A coach isn’t going to give you all the answers. They’re there to help you find solutions yourself, but they’ll still lead the process. While it’s up to the individual to apply what they’re learning, it’s the coach’s responsibility to set the agenda for sessions and manage the process (the specifics of how this is done will differ based on their approach).

But mentees are expected to drive the relationship forward in a mentoring relationship. This includes setting meeting agendas, identifying and communicating the areas they’d like to problem solve, and following up on specific goals and development areas. This is central to the success of the mentor–mentee dynamic at Project Thrive.

Advice versus Upskilling

There’s a misconception that mentors will simply tell mentees what they should or should not do. True, mentors will draw from their experiences to provide guidance and direction, but a mentor should listen first and advise last. Effective mentors push their mentees to ask the right questions, problem solve for themselves, and reflect on their progress.

When a mentor provides advice and insights, these will be drawn from personal experience and their understanding of their mentee. That means that learnings will evolve along with the relationship and mentees won’t necessarily know what outcomes to expect upfront.

Coaches, on the other hand, focus on identifying specific development needs, addressing targeted areas for upskilling, and working on challenging limiting beliefs. For example, if you know you need to work on becoming a better negotiator, or have noticed that you’re coming up against the same set of technical or interpersonal challenges in all the roles you take on, this is something you and a coach could work on together. In this process, the coach will work within a framework, agenda, or a set of activities that are designed to prompt their learner and help them move in the right direction.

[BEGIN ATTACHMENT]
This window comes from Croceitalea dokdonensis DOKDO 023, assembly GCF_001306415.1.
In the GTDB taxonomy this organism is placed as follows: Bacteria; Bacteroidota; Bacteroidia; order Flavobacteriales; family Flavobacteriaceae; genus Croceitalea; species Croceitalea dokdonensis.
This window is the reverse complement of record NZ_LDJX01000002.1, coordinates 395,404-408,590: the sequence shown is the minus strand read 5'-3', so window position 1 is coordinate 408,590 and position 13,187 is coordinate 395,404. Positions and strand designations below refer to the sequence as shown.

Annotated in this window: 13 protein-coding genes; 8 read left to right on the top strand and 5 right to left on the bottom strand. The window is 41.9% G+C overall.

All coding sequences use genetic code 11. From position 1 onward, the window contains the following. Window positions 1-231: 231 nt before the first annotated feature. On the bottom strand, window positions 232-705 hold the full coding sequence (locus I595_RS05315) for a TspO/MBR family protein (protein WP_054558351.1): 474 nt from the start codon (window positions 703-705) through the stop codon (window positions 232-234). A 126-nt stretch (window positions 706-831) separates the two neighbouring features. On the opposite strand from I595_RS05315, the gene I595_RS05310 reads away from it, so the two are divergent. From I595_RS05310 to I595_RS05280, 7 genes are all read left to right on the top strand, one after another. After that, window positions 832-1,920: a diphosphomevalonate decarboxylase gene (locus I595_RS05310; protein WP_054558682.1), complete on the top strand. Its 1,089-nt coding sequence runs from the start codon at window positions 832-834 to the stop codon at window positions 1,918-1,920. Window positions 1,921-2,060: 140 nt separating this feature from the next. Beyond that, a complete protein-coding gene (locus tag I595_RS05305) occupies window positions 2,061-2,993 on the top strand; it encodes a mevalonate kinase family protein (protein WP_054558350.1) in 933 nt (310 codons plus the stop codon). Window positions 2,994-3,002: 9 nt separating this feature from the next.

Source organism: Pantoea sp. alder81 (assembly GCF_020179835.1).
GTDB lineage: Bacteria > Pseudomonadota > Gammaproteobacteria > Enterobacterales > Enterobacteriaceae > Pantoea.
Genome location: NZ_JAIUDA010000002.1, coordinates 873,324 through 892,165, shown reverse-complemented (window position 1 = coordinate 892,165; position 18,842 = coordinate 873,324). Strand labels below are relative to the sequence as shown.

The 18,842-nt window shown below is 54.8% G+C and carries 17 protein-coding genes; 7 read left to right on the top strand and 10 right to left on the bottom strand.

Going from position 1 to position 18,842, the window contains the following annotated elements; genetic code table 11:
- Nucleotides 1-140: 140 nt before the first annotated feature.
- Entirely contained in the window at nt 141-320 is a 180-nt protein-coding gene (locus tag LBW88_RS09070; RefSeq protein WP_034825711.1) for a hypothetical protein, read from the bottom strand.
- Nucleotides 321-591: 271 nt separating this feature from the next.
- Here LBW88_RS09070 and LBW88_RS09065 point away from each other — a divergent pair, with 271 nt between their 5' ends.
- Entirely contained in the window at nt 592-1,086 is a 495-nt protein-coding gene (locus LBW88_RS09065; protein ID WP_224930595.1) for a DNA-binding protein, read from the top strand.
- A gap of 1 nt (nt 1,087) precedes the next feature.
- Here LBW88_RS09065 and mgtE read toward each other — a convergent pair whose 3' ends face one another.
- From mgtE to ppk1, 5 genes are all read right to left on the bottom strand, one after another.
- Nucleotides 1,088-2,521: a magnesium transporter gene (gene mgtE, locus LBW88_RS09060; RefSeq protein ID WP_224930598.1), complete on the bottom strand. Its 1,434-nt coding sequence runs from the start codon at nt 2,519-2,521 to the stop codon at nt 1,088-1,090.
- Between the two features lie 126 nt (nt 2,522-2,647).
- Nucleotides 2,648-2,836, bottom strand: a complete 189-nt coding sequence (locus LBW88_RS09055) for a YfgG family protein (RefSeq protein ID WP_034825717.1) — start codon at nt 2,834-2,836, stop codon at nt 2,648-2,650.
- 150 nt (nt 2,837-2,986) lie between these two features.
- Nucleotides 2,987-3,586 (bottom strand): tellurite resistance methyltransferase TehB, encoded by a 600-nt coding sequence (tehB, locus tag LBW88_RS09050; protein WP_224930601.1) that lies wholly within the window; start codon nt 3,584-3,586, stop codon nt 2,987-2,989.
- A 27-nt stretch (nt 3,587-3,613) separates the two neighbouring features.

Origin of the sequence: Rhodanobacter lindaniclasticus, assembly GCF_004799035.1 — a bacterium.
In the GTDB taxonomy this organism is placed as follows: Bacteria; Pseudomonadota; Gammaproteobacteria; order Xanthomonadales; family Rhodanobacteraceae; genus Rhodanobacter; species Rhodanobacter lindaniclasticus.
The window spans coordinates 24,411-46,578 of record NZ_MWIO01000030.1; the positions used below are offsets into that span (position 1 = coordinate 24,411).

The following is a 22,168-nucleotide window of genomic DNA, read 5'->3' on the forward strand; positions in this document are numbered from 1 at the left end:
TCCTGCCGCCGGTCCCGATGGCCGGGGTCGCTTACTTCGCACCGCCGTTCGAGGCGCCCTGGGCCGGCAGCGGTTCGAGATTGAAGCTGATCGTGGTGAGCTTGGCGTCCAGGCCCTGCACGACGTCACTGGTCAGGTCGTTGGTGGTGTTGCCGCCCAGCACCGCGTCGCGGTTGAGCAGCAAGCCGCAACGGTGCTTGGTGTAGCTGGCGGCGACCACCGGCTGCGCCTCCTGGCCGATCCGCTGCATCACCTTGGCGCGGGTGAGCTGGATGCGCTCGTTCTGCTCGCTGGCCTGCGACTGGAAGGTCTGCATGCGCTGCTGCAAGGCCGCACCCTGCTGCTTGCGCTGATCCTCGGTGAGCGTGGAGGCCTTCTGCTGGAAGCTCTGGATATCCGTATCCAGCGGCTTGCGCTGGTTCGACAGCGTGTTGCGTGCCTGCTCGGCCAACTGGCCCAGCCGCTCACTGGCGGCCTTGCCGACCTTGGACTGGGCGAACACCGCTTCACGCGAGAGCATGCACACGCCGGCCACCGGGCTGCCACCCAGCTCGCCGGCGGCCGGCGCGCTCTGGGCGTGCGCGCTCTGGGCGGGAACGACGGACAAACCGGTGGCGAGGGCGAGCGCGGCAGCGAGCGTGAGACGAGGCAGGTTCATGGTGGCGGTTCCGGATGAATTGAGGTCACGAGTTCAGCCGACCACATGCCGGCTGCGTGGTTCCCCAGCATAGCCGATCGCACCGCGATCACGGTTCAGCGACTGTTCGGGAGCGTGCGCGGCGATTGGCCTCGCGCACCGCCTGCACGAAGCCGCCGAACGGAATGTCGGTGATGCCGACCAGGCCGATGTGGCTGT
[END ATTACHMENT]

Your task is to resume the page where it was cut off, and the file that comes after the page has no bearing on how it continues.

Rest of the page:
In short, mentoring is usually best for holistic improvements while coaching is suited to targeted-skills development.


Coaches often perform some sort of evaluation to determine if the desired performance change has been met, particularly if coaching is being done at the workplace. Evaluation doesn’t take place during mentorship. However, the pair should continuously reflect on progress towards any targeted goals set during the mentoring process.

Start your Mentorship Journey

It’s clear that mentorship and coaching both have benefits and are valuable interventions depending on the individual's development goals.

We’ve seen the impacts of mentorship for both the mentors and mentees that take part in our programme, and we’re committed to helping tech communities learn how to make the most of the experience.